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Protein Eng. 1999 Sep;12(9):779-85.

Targeting myeloid leukemia with a DT(390)-mIL-3 fusion immunotoxin: ex vivo and in vivo studies in mice.

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University of Minnesota Cancer Center, Department of Therapeutic Radiology (Section on Experimental Cancer Immunology) Minneapolis, MN 55455, USA.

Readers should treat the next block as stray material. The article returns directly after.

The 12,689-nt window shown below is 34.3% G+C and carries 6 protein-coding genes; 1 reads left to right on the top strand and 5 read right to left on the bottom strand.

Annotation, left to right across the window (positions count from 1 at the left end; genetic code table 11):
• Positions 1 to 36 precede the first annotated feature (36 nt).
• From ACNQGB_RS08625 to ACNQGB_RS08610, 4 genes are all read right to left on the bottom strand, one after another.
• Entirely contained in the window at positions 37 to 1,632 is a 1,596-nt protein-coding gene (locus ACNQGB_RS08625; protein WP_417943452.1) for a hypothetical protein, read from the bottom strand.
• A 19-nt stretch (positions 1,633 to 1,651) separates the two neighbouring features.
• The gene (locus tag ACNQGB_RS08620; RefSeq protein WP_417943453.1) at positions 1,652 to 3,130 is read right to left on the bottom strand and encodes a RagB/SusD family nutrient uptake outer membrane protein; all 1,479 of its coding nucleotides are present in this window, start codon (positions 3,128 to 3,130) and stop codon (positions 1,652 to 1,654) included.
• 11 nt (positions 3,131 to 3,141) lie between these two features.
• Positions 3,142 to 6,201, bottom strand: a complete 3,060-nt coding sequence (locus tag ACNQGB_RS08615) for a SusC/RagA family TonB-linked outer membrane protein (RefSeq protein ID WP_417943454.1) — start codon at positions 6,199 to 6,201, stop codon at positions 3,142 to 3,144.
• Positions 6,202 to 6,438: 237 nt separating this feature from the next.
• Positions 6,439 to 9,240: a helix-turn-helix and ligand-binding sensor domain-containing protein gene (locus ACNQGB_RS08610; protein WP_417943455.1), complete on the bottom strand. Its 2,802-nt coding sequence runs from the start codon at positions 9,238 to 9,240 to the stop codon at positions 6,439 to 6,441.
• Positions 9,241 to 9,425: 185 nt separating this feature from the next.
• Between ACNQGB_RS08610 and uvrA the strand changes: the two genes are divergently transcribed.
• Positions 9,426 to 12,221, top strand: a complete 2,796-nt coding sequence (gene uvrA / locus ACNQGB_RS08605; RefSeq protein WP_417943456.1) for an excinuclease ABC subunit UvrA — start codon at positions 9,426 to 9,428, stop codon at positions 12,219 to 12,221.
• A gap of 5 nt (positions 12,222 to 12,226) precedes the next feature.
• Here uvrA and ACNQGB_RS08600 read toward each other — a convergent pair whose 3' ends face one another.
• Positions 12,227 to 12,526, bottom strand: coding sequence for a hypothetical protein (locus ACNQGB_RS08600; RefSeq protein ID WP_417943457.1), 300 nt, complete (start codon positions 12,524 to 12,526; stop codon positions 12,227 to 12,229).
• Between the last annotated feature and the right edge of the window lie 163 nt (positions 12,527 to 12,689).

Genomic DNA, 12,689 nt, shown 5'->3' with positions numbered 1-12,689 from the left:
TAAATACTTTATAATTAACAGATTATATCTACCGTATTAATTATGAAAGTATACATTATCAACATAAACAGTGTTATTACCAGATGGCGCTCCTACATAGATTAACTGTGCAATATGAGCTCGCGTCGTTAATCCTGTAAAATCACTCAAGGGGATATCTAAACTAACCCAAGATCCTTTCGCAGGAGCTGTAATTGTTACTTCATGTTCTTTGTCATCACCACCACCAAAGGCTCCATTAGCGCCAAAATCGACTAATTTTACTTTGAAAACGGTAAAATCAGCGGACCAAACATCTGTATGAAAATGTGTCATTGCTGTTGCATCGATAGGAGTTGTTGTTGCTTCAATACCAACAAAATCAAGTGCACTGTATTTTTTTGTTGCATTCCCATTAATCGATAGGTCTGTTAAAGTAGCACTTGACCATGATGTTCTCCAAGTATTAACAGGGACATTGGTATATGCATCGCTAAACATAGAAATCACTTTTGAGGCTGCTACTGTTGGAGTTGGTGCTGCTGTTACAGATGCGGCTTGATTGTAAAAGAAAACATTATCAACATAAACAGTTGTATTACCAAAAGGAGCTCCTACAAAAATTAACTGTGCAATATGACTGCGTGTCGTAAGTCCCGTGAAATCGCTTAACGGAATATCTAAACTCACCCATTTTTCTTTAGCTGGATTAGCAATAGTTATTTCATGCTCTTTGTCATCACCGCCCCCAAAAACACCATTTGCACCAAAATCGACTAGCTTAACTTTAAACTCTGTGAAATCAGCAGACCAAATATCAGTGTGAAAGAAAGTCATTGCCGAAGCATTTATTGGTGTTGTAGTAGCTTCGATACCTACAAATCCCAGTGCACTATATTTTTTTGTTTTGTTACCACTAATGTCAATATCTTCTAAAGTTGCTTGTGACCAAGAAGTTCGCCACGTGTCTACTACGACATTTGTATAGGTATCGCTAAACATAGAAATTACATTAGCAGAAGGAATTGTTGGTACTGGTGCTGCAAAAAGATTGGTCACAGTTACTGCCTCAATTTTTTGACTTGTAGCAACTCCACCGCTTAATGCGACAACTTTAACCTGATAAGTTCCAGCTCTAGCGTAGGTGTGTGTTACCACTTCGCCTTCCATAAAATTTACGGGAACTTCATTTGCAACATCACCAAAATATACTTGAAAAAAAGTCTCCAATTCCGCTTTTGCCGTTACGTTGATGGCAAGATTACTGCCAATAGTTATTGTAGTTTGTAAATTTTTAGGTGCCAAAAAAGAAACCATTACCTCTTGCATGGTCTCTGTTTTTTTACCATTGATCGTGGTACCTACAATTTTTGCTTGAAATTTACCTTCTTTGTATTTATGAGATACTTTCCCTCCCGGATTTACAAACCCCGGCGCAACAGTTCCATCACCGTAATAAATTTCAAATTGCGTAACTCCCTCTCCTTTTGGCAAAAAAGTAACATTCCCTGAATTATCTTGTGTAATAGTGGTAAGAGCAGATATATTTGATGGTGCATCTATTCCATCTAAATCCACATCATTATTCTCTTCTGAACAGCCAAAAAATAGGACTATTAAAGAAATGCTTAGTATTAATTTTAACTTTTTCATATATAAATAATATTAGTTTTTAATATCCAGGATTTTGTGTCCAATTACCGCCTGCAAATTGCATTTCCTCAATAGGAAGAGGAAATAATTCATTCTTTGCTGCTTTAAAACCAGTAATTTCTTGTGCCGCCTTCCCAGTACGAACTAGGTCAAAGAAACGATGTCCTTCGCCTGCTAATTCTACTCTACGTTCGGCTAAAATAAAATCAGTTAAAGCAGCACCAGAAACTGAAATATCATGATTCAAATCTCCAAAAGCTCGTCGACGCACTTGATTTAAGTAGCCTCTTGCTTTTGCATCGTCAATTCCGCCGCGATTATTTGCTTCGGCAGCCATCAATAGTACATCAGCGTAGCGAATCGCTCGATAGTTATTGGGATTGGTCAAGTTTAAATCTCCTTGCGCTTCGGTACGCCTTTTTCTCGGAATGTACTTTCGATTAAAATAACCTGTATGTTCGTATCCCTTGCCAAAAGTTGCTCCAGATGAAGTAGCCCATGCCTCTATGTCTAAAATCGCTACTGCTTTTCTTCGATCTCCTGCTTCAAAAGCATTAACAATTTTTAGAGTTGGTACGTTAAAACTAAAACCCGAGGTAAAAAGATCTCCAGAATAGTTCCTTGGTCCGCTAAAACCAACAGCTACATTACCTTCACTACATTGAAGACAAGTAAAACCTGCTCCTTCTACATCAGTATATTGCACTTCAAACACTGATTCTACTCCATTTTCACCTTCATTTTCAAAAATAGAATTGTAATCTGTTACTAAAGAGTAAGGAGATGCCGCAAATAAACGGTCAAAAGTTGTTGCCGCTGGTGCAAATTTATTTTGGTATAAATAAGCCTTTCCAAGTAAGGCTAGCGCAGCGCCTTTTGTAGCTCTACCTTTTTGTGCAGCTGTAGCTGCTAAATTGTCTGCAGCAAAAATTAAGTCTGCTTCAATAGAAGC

The IL-3 receptor was expressed on a high frequency of myeloid leukemia cells and also on hematopoietic and vascular cells. We previously showed that a recombinant IL-3 fusion immunotoxin (DT(390)IL-3) expressed by splicing the murine IL-3 gene to a truncated diphtheria toxin (DT(390)) gene selectively killed IL-3R(+) expressing cells and was not uniformly toxic to uncommitted BM progenitor cells (Chan,C.-H., Blazar,B.R., Greenfield,L., Kreitman,R.J. and Vallera,D.A., 1996, Blood, 88, 1445-1456). Thus, we explored the feasibility of using DT(390)IL-3 as an anti-leukemia agent. DT(390)IL-3 was toxic when administered to mice at doses as low as 0.1 microg/day. The dose limiting toxicity appeared to be related to platelet and bleeding effects of the fusion toxin. Because of these effects, DT(390)IL-3 was studied ex vivo as a means of purging contaminating leukemia cells from BM grafts in a murine autologous BM transplantation. In this setting, as few as 1000 IL-3R-expressing, bcr/abl transformed myeloid 32Dp210 leukemia cells were lethal. An optimal purging interval of 10 nM/l for 8 h eliminated leukemia cells from 32Dp210/BM mixtures given to lethally irradiated (8 Gy) C3H/HeJ syngeneic mice. Mice given treated grafts containing BM and a lethal dose of 32Dp210 cells survived over 100 days while mice given untreated grafts did not survive (P < 0.00001). DT(390)IL-3 may prove highly useful for ex vivo purging of lethal malignant leukemia cells from autologous BM grafts.

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